NASA’s Ice, Cloud and land Elevation Satellite-2 (ICESat-2) spacecraft at the Astrotech Space Operations facility at Vandenberg Air Force Base in California. The satellite will launch next month. Picture: Vanessa Valentine / U.S. Air Force

Durban - THE US-based National Aeronautics and Space Administration (NASA) has launched the most advanced laser in the world to track, in great detail, what is happening to the world’s polar ice.

This is to help understand the impact of melting ice on sea level rise, and the data will help government authorities plan for possible natural disasters such as floods.

The Ice, Cloud and land Elevation Satellite-2 (ICESat-2) will be launched next month, said NASA.

“It will advance our knowledge of how the ice sheets of Greenland and Antarctica contribute to sea level rise,” said Michael Freilich, director of the Earth Science Division in NASA’s Science Mission Directorate.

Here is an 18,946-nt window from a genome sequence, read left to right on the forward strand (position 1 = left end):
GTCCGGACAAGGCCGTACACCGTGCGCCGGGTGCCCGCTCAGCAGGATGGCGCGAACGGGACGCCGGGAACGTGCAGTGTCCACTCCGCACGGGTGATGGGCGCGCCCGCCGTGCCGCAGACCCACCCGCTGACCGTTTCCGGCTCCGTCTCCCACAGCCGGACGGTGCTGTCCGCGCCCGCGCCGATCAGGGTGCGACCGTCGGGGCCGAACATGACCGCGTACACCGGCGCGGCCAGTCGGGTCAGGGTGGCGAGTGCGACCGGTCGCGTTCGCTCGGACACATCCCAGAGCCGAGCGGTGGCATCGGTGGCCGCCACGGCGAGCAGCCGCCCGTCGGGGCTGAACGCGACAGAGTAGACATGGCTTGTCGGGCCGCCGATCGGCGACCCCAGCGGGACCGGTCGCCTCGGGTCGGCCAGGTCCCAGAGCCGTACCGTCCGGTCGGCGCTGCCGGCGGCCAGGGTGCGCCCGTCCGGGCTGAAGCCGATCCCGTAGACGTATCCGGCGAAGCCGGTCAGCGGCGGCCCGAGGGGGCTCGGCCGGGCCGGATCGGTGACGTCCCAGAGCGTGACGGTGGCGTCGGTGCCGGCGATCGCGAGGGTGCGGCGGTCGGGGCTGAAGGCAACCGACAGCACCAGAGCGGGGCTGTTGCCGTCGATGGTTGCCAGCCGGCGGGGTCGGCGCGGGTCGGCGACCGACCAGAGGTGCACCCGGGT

Experts at the aeronautics and aerospace research institute will measure the average annual elevation change of land ice to within the width of a pencil, capturing 60,000 measurements every second.

Monitoring of the ice sheet began in 2003, but with the advanced laser, the Advanced Topographic Laser Altimeter System (ATLAS) measures height of the ice sheet by timing how long it takes individual light photons to travel from the spacecraft to Earth and back.

According to NASA, ice from the sheets from Greenland and Antarctica have contributed to more than a millimeter increase in sea level in one year.

ICESat-2 will also measure the height of ocean and land surfaces and forests.

The Independent on Saturday